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I am a perfectionist. I was convinced I could never enjoy gold leafing. The very thought of flaky gold paper bothered me. But, for some reason, I was drawn to doing a gold leaf project for the guest bedroom. Blame it on the red and gold fine art paper I framed for the room.
I found these brown kraft stars at Paper Source, the same day I bought the red and gold paper. I immediately imagined them gold leafed. Then, I chickened out, just short of buying the gold leaf. The craft store had a Gold Leaf Rub ‘N Buff next to the gold leaf. I thought rubbing gold leaf evenly all over the stars would be much better, at least for a perfectionist like me.
It wasn’t better. I did not get the effect I was after. The Gold Leaf Rub ‘N Buff left the stars looking more bronze, than gold. They were also very dull. So, I went back and got the gold leaf.
During a wonderfully long afternoon nap for my youngest, I gold leafed both stars. I embraced the imperfection of it all. As a self-diagnosed perfectionist, I found gold leafing to be a very freeing experience. I knew the look I was after was not perfect. I wanted something shiny and gold, yet gritty and grungy. With this aim in mind, I applied the gold leaf in the most imperfect manor possible.
Gold Leaf for a Perfectionist Embracing Imperfection
The best way to get started with gold leaf is this starter kit which has everything you need, including the special adhesive.
Apply gold leaf adhesive sizing to the stars with a foam brush.
Allow the sizing to set for 30-45 minutes, until tacky. It will go from milky white to clear and be sticky to the touch.
I opted for the “ready gold leaf”, which already had a paper backing on each piece of gold leaf. Alternatively, you need to press a piece of wax paper onto each sheet of gold leaf to transfer it to your project.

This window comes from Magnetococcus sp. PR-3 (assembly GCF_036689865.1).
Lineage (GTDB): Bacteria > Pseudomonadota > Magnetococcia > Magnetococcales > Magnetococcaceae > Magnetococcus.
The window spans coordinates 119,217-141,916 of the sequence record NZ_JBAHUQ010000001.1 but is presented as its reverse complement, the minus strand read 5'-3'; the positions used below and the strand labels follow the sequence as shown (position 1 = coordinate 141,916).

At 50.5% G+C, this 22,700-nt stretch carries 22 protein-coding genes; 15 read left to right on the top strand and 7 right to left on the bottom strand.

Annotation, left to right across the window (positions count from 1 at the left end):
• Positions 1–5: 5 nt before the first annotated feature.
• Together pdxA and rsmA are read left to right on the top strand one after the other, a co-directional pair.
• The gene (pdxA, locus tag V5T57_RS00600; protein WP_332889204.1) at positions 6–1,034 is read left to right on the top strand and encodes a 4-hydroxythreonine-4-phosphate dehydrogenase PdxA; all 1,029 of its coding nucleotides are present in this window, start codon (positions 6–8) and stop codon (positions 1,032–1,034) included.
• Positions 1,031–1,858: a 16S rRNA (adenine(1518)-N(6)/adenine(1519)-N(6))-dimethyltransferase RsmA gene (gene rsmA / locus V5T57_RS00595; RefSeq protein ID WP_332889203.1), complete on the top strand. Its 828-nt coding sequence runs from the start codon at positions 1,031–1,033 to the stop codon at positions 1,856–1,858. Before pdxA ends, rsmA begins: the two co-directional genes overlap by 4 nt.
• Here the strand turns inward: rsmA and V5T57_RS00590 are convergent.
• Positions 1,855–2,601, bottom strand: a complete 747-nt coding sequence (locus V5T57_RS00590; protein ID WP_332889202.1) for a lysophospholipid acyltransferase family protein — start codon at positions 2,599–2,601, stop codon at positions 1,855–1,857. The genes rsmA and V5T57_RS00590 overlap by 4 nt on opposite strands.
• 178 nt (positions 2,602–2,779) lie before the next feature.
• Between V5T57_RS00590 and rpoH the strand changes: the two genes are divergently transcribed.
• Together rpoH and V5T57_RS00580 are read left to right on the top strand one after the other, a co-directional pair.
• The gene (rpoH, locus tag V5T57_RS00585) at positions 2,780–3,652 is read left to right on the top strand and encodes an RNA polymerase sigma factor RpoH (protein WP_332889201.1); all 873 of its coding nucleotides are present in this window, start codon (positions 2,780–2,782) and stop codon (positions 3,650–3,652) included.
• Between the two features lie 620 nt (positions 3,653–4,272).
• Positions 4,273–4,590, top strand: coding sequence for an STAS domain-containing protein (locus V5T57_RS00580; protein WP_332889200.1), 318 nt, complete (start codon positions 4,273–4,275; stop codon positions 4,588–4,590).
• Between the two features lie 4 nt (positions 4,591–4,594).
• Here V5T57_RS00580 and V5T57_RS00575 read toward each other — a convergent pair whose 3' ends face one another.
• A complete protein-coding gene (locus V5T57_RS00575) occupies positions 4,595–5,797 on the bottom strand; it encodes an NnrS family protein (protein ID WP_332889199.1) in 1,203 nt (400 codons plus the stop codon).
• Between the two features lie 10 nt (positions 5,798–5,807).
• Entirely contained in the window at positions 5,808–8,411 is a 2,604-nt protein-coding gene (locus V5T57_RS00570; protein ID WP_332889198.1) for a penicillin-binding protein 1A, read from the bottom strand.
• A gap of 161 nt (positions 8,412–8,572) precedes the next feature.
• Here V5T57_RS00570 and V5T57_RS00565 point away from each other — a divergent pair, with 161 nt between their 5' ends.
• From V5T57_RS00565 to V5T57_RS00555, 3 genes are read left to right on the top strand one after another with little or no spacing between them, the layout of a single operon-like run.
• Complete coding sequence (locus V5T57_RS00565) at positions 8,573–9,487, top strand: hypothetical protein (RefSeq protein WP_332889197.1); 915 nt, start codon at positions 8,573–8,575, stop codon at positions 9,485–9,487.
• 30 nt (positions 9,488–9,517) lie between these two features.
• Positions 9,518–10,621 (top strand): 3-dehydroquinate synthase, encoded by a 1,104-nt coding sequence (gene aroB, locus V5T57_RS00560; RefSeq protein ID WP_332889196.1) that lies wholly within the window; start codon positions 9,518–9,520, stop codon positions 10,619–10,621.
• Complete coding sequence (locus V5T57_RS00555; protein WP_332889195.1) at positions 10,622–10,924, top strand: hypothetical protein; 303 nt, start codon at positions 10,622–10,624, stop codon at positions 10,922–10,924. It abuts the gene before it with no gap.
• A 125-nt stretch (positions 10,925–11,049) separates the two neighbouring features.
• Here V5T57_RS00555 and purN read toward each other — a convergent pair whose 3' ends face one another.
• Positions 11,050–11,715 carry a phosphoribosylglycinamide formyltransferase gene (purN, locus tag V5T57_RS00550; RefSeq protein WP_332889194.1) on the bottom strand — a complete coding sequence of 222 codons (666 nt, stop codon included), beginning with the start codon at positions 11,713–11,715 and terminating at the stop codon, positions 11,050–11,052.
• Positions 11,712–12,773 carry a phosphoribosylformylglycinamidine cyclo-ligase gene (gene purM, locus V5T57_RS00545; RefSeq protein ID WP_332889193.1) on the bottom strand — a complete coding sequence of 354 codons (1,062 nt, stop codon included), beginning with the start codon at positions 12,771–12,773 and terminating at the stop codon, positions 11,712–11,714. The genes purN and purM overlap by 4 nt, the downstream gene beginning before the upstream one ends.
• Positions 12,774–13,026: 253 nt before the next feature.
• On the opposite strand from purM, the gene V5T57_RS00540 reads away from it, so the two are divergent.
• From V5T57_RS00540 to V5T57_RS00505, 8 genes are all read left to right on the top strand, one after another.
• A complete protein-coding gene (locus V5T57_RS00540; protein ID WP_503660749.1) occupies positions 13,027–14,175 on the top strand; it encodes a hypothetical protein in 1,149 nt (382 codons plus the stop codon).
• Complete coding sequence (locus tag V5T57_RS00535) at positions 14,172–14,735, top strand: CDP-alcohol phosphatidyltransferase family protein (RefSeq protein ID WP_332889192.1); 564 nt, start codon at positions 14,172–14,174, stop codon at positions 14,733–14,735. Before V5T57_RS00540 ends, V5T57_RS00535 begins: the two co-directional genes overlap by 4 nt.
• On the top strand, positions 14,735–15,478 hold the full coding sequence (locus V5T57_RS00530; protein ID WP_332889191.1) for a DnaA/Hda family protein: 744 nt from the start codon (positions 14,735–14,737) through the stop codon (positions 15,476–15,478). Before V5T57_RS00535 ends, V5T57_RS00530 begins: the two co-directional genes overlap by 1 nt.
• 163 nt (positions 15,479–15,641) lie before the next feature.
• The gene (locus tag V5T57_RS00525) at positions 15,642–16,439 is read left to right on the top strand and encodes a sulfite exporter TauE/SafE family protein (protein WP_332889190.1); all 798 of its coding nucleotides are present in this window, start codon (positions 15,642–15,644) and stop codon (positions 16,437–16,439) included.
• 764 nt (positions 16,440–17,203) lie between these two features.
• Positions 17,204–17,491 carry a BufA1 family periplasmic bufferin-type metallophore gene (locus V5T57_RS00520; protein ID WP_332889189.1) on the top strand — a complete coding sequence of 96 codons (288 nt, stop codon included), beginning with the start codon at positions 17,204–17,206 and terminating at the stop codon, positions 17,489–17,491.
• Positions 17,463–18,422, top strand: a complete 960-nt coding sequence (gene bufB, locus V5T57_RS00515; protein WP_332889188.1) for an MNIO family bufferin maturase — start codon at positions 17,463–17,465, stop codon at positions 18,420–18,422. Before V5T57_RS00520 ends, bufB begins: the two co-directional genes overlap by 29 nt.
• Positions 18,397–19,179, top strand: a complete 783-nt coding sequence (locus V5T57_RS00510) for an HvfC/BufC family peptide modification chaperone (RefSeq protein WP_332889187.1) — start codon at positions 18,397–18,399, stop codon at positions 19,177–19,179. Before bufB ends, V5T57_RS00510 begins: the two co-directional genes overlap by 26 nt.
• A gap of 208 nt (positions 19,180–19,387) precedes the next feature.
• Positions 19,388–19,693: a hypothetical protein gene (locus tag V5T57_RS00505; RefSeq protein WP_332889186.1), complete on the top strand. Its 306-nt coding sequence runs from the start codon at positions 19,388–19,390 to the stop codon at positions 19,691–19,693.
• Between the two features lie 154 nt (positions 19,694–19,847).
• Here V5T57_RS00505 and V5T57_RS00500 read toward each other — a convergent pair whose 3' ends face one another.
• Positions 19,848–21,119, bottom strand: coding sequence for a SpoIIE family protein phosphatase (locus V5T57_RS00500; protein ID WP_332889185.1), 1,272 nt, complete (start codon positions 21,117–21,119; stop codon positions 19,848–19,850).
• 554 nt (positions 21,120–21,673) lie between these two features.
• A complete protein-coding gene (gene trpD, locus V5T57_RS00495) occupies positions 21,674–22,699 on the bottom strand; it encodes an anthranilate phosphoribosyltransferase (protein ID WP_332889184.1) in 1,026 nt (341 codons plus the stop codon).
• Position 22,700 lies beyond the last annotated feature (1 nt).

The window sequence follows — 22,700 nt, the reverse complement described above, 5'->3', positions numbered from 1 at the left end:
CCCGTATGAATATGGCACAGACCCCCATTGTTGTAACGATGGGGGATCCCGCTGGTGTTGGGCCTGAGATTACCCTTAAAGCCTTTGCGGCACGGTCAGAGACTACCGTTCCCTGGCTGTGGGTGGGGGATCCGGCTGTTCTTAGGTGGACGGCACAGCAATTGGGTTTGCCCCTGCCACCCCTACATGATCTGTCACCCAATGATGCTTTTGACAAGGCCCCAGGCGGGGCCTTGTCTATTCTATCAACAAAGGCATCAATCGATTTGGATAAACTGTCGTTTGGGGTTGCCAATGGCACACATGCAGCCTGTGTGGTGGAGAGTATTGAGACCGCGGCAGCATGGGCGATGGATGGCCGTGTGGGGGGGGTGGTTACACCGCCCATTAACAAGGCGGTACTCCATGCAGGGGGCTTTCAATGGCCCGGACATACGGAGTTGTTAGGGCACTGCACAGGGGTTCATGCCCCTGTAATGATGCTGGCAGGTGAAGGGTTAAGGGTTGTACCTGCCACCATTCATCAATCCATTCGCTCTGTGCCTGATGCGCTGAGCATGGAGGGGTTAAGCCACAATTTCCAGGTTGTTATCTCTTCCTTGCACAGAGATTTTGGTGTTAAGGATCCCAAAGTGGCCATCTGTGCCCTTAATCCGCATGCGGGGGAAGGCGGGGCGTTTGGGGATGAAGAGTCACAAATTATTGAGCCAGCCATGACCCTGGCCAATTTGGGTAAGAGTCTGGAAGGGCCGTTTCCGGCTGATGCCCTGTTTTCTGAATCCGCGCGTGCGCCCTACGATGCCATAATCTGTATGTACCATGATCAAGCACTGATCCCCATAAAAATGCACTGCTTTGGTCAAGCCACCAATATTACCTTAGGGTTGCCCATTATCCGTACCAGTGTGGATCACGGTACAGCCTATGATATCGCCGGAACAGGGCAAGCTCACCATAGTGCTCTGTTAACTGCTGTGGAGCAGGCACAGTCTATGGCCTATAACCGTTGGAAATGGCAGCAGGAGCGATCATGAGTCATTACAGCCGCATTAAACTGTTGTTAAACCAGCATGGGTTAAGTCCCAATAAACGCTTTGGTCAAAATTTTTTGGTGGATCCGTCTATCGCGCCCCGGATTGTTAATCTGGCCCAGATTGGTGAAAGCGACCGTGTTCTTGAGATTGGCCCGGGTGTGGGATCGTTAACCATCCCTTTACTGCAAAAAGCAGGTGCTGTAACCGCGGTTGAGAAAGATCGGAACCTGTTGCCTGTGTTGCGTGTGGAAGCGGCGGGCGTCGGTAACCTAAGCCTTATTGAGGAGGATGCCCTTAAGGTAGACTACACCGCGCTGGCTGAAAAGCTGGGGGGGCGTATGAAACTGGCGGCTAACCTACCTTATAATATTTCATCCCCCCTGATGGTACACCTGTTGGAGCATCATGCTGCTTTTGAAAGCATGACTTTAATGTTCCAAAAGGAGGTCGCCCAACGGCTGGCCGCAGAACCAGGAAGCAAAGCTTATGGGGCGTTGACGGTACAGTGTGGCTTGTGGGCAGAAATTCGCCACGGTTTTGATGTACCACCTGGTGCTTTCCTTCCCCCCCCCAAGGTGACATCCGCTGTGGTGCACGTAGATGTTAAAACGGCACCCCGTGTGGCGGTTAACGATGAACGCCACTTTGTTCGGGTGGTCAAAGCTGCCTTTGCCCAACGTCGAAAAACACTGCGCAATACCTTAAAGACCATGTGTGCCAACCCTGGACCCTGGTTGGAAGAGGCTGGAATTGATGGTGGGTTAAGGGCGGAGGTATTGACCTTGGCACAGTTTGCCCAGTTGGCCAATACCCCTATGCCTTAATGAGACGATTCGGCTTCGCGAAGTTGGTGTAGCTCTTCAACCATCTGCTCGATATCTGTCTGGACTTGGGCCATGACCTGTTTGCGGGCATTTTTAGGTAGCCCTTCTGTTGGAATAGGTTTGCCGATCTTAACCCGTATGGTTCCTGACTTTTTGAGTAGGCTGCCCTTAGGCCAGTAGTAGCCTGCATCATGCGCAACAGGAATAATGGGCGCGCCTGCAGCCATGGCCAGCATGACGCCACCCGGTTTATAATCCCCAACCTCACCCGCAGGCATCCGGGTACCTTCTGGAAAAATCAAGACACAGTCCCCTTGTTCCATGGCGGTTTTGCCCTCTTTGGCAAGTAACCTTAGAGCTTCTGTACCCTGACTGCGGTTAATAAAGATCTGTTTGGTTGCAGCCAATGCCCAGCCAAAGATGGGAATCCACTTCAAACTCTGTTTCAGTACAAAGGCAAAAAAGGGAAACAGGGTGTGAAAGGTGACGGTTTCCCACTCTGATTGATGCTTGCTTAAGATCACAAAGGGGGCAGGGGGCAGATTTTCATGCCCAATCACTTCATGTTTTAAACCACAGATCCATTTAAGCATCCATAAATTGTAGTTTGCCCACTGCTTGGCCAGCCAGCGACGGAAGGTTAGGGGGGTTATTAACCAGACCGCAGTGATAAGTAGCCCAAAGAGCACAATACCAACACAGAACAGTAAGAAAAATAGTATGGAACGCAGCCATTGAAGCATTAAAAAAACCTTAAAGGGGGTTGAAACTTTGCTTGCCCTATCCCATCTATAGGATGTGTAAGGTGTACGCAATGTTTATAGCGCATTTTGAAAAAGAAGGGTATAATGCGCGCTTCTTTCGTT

Because my stars were very angular and I wanted to minimize any gold leaf waste, I cut triangles from the gold leaf sheets.
I gently pressed the gold leaf onto each triangle on the star. I used a foam brush over the paper to transfer the gold leaf.
Once the gold leaf was stuck to the star, I removed the paper backing. Then with the same foam brush, I gently brushed over the gold leaf.
I cut some of the triangles larger, so the gold leaf would wrap around.
For any gold leaf hanging over the edge, I gently wrapped it over with the foam brush.
Since I wanted a grungy, aged look, I went over the gold leaf again a little harder with the foam brush. I rubbed the brush more along the edges and crevices to make the gold leaf flake off.
Once all sides of the star were gold leafed, I went over the whole thing again with the foam brush to remove any loose gold leaf flakes. I used gold leaf sealer to coat the stars and prevent the gold leaf from flaking off.
Unless you are a much better perfectionist than me, you will end up gold leafing your fingers. No worries…it washes right off.
The Perfection is in the Imperfect
I never thought I could love gold leaf so much. I really don’t even like gold, but the blue and red bedroom I am working on called for a splash of gold. The imperfection of this project is what makes it perfect. I also was glad I applied the Rub ‘N Buff first. The bronze base color shows through the cracks in the gold leaf. It enhances the aged look. These turned out exactly how I wanted. Here is a little sneak peek of one of them in the room:
Click here to see more DIY Gold Leaf projects, like this:
Have you ever gold leafed? Do you consider yourself a perfectionist or free-spirit? Does it effect your crafting?
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